In the Benedictine age, I loved it. In the Franciscan age, not so much. The acrobatics sometimes performed by them when Pope Francis is “misquoted,” neither satisfies nor edifies. I remember one occasion — I can’t recall details now — in which many Catholic bloggers defended the indefensible, twisting the meaning of a quote attributed to Pope Francis which was fundamentally irreconcilable with Catholic doctrine. The next news cycle revealed the quote was bogus, leaving many Catholic bloggers with ultra-montane egg on their faces.

That was the moment my enthusiasm for blogs — both reading them and writing them — subsided. Again, Fr Blake has expressed my thoughts for me:

Most Catholics but especially clergy want to be loyal to the Pope in order to maintain the unity of the Church, today that loyalty is perhaps best expressed through silence.

The number of blogs I read these days is much smaller, and very different to my original favourites. Where once I valued beautiful prose and clarity of expression, now I look for unvarnished honesty and clarity of thought. Fr Ray Blake and Katrina Fernandez top the list.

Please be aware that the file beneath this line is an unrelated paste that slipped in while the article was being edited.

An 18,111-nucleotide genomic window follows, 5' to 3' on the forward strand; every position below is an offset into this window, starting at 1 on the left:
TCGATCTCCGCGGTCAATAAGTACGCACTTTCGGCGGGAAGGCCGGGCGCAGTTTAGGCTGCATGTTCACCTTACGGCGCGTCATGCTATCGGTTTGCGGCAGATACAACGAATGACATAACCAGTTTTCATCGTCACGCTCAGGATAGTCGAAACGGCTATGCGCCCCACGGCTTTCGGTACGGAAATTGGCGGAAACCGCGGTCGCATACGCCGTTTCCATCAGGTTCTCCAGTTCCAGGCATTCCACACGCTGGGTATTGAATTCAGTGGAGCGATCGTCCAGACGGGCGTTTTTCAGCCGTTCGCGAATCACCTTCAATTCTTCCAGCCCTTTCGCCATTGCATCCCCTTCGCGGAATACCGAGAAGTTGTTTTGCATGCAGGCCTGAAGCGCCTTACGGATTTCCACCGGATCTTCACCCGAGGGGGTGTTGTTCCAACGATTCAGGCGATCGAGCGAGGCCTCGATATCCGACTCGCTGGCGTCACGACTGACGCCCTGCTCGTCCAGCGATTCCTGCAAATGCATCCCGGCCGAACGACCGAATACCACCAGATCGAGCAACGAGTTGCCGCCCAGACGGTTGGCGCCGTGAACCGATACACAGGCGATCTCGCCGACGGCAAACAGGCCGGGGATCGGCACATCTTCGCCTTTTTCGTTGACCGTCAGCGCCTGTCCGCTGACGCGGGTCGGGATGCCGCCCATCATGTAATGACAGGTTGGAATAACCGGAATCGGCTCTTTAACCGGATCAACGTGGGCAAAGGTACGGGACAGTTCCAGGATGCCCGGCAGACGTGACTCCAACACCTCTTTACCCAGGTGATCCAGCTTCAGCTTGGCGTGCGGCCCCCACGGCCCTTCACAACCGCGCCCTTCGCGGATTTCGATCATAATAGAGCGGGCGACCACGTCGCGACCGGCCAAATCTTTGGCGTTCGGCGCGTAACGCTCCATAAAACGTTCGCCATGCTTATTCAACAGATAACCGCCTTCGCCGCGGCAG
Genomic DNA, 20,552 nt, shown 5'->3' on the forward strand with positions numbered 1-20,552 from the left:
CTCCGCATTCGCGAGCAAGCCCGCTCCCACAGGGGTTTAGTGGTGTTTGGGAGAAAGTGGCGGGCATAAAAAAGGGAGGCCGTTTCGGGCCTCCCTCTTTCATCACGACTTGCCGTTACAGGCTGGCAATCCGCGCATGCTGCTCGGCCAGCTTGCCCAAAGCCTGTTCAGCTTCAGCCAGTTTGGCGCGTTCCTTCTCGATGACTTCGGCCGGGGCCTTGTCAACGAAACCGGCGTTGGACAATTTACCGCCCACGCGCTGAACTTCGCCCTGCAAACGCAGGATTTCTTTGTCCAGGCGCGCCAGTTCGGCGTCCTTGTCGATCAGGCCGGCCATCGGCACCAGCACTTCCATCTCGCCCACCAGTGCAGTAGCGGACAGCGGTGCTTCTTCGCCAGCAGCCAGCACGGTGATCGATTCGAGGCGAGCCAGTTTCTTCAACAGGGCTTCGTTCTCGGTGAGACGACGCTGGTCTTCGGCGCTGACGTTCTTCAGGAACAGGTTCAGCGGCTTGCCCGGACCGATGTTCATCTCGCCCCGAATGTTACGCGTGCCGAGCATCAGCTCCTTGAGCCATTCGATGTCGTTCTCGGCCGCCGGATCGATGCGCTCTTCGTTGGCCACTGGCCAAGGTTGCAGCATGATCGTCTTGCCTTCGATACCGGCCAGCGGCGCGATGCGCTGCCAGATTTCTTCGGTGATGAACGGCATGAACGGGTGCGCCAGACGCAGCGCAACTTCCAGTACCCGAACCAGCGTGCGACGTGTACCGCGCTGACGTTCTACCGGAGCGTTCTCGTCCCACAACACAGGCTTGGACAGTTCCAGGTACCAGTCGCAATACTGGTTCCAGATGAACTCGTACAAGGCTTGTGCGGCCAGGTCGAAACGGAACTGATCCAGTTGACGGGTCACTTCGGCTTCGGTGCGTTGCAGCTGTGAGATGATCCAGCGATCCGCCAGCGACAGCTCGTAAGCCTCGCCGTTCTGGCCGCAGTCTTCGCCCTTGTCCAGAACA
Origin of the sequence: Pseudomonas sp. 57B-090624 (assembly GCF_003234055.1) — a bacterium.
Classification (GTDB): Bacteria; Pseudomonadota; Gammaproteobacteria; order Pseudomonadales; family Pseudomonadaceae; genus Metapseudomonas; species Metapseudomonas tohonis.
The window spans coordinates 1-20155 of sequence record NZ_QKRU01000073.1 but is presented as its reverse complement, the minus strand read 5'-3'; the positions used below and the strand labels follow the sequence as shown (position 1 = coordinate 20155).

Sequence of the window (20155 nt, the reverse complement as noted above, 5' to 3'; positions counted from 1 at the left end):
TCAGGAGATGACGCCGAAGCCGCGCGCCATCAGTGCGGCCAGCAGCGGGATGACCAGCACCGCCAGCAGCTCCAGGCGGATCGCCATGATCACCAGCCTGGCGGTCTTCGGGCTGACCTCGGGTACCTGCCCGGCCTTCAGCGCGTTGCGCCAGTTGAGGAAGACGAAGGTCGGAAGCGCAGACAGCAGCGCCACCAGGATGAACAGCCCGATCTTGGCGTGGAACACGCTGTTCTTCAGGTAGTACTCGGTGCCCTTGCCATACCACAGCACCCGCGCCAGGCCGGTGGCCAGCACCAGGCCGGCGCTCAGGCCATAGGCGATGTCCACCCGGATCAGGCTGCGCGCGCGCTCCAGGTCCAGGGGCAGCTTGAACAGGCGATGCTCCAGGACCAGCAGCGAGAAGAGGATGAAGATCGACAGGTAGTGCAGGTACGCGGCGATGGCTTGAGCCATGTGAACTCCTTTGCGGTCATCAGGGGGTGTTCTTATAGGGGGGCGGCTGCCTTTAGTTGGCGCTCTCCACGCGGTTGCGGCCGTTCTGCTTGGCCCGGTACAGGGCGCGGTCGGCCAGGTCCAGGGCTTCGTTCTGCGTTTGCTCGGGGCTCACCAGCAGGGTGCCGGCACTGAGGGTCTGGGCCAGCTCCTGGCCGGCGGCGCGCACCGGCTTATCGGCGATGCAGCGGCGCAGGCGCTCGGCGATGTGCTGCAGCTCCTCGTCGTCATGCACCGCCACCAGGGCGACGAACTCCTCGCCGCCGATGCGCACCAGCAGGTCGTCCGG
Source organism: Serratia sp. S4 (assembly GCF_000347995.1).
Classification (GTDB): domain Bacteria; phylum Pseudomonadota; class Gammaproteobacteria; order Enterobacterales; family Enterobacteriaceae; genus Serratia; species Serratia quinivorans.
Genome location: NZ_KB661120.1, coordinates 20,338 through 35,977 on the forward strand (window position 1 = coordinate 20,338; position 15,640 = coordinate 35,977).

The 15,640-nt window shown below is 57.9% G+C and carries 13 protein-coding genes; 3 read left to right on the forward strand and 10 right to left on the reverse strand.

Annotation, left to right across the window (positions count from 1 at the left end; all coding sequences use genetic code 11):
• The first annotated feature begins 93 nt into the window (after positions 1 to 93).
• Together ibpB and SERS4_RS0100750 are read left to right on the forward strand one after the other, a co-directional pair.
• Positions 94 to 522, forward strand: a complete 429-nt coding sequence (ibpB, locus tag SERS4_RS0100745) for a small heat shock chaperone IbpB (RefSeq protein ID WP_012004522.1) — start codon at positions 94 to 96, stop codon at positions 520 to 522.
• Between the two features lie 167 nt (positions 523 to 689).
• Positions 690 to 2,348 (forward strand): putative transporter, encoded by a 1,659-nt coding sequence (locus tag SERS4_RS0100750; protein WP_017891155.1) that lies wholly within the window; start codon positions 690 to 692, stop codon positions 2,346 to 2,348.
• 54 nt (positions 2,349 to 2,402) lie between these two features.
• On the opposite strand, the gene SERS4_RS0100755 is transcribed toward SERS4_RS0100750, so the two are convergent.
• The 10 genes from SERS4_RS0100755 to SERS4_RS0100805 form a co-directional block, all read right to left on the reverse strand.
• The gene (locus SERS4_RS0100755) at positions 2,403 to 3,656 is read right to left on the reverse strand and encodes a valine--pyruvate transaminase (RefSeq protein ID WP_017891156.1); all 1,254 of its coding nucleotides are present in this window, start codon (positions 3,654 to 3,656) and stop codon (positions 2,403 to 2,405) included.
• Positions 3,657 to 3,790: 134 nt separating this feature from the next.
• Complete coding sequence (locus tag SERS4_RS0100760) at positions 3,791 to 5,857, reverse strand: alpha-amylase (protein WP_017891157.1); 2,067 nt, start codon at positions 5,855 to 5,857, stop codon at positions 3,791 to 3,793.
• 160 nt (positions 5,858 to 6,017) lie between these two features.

I think Max is a bit hard on himself. He is more honest than many others, sometimes me included. I wish him well and continue to pray for him, and I applaud the integrity of his last post.

Always winter, never Christmas

Always winter, never Christmas

I was nine years old when I read C. S. Lewis’ The Lion, the Witch and the Wardrobe. I can still remember the dread which these words carried:

“I’m crying because I’m such a bad Faun,” sobbed Mr Tumnus. “I’m in the pay of the White Witch.”

“The White Witch? Who is she?”

“Why, it is she that has got all Narnia under her thumb. It’s she that makes it always winter. Always winter, and never Christmas; think of that!”